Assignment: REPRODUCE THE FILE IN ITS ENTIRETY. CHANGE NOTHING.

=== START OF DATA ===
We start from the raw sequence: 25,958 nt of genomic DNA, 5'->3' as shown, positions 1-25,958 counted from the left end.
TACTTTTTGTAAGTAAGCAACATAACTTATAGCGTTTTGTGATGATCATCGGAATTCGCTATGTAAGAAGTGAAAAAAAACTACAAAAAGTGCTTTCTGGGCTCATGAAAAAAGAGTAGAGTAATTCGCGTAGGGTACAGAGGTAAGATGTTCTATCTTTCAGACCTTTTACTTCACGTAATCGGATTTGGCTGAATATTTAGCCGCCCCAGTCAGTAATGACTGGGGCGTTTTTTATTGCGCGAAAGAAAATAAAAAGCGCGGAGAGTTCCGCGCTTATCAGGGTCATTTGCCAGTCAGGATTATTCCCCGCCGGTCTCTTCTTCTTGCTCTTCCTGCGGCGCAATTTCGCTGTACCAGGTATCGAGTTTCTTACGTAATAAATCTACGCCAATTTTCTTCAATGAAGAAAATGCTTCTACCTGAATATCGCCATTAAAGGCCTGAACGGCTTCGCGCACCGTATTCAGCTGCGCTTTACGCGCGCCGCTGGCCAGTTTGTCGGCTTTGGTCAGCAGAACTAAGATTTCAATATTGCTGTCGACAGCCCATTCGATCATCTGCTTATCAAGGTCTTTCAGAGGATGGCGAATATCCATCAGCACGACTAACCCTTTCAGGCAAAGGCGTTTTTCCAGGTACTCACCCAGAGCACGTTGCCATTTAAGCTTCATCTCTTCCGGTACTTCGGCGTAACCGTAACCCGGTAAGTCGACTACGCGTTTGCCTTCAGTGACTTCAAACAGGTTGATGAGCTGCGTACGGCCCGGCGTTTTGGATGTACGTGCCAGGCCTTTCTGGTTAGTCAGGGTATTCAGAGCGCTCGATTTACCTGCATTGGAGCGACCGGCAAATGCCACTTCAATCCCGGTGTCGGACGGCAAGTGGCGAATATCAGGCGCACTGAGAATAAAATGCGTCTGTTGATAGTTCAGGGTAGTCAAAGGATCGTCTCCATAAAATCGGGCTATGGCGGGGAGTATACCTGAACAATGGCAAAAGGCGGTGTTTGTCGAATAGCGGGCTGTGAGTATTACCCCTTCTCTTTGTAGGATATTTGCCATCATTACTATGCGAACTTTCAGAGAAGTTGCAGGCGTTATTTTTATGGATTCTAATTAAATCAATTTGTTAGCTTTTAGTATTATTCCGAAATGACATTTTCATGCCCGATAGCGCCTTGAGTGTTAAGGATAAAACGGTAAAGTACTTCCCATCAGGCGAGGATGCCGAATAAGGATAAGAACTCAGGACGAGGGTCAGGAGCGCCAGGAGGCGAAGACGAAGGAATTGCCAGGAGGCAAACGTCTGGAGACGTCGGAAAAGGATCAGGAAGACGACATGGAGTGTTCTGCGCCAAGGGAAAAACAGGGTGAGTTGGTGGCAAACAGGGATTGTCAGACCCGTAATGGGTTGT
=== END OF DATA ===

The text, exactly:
We start from the raw sequence: 25,958 nt of genomic DNA, 5'->3' as shown, positions 1-25,958 counted from the left end.
TACTTTTTGTAAGTAAGCAACATAACTTATAGCGTTTTGTGATGATCATCGGAATTCGCTATGTAAGAAGTGAAAAAAAACTACAAAAAGTGCTTTCTGGGCTCATGAAAAAAGAGTAGAGTAATTCGCGTAGGGTACAGAGGTAAGATGTTCTATCTTTCAGACCTTTTACTTCACGTAATCGGATTTGGCTGAATATTTAGCCGCCCCAGTCAGTAATGACTGGGGCGTTTTTTATTGCGCGAAAGAAAATAAAAAGCGCGGAGAGTTCCGCGCTTATCAGGGTCATTTGCCAGTCAGGATTATTCCCCGCCGGTCTCTTCTTCTTGCTCTTCCTGCGGCGCAATTTCGCTGTACCAGGTATCGAGTTTCTTACGTAATAAATCTACGCCAATTTTCTTCAATGAAGAAAATGCTTCTACCTGAATATCGCCATTAAAGGCCTGAACGGCTTCGCGCACCGTATTCAGCTGCGCTTTACGCGCGCCGCTGGCCAGTTTGTCGGCTTTGGTCAGCAGAACTAAGATTTCAATATTGCTGTCGACAGCCCATTCGATCATCTGCTTATCAAGGTCTTTCAGAGGATGGCGAATATCCATCAGCACGACTAACCCTTTCAGGCAAAGGCGTTTTTCCAGGTACTCACCCAGAGCACGTTGCCATTTAAGCTTCATCTCTTCCGGTACTTCGGCGTAACCGTAACCCGGTAAGTCGACTACGCGTTTGCCTTCAGTGACTTCAAACAGGTTGATGAGCTGCGTACGGCCCGGCGTTTTGGATGTACGTGCCAGGCCTTTCTGGTTAGTCAGGGTATTCAGAGCGCTCGATTTACCTGCATTGGAGCGACCGGCAAATGCCACTTCAATCCCGGTGTCGGACGGCAAGTGGCGAATATCAGGCGCACTGAGAATAAAATGCGTCTGTTGATAGTTCAGGGTAGTCAAAGGATCGTCTCCATAAAATCGGGCTATGGCGGGGAGTATACCTGAACAATGGCAAAAGGCGGTGTTTGTCGAATAGCGGGCTGTGAGTATTACCCCTTCTCTTTGTAGGATATTTGCCATCATTACTATGCGAACTTTCAGAGAAGTTGCAGGCGTTATTTTTATGGATTCTAATTAAATCAATTTGTTAGCTTTTAGTATTATTCCGAAATGACATTTTCATGCCCGATAGCGCCTTGAGTGTTAAGGATAAAACGGTAAAGTACTTCCCATCAGGCGAGGATGCCGAATAAGGATAAGAACTCAGGACGAGGGTCAGGAGCGCCAGGAGGCGAAGACGAAGGAATTGCCAGGAGGCAAACGTCTGGAGACGTCGGAAAAGGATCAGGAAGACGACATGGAGTGTTCTGCGCCAAGGGAAAAACAGGGTGAGTTGGTGGCAAACAGGGATTGTCAGACCCGTAATGGGTTGT